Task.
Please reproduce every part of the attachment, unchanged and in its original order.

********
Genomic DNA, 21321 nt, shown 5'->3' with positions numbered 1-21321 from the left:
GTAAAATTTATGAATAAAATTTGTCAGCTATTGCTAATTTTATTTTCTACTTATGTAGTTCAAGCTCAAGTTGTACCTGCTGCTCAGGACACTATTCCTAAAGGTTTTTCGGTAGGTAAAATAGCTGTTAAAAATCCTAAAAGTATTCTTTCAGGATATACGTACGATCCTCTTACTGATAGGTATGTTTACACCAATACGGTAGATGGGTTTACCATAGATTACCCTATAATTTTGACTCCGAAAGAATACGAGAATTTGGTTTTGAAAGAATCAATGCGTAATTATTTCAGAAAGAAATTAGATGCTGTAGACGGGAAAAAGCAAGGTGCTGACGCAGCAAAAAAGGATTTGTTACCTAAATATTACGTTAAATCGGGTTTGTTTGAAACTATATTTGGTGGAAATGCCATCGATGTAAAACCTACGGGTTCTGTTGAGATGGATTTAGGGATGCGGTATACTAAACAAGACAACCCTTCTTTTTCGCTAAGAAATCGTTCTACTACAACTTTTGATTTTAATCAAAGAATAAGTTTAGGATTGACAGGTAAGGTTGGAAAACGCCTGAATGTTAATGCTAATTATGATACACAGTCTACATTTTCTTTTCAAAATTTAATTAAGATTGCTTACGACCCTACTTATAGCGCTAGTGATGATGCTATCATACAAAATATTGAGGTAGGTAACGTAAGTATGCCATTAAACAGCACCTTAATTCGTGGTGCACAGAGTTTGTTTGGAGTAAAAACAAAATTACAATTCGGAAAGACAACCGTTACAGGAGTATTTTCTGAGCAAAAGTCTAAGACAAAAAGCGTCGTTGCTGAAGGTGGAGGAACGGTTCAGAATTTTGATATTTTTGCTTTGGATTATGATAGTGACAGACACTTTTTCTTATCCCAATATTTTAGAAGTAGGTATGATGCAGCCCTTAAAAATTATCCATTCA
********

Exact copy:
Genomic DNA, 21321 nt, shown 5'->3' with positions numbered 1-21321 from the left:
GTAAAATTTATGAATAAAATTTGTCAGCTATTGCTAATTTTATTTTCTACTTATGTAGTTCAAGCTCAAGTTGTACCTGCTGCTCAGGACACTATTCCTAAAGGTTTTTCGGTAGGTAAAATAGCTGTTAAAAATCCTAAAAGTATTCTTTCAGGATATACGTACGATCCTCTTACTGATAGGTATGTTTACACCAATACGGTAGATGGGTTTACCATAGATTACCCTATAATTTTGACTCCGAAAGAATACGAGAATTTGGTTTTGAAAGAATCAATGCGTAATTATTTCAGAAAGAAATTAGATGCTGTAGACGGGAAAAAGCAAGGTGCTGACGCAGCAAAAAAGGATTTGTTACCTAAATATTACGTTAAATCGGGTTTGTTTGAAACTATATTTGGTGGAAATGCCATCGATGTAAAACCTACGGGTTCTGTTGAGATGGATTTAGGGATGCGGTATACTAAACAAGACAACCCTTCTTTTTCGCTAAGAAATCGTTCTACTACAACTTTTGATTTTAATCAAAGAATAAGTTTAGGATTGACAGGTAAGGTTGGAAAACGCCTGAATGTTAATGCTAATTATGATACACAGTCTACATTTTCTTTTCAAAATTTAATTAAGATTGCTTACGACCCTACTTATAGCGCTAGTGATGATGCTATCATACAAAATATTGAGGTAGGTAACGTAAGTATGCCATTAAACAGCACCTTAATTCGTGGTGCACAGAGTTTGTTTGGAGTAAAAACAAAATTACAATTCGGAAAGACAACCGTTACAGGAGTATTTTCTGAGCAAAAGTCTAAGACAAAAAGCGTCGTTGCTGAAGGTGGAGGAACGGTTCAGAATTTTGATATTTTTGCTTTGGATTATGATAGTGACAGACACTTTTTCTTATCCCAATATTTTAGAAGTAGGTATGATGCAGCCCTTAAAAATTATCCATTCA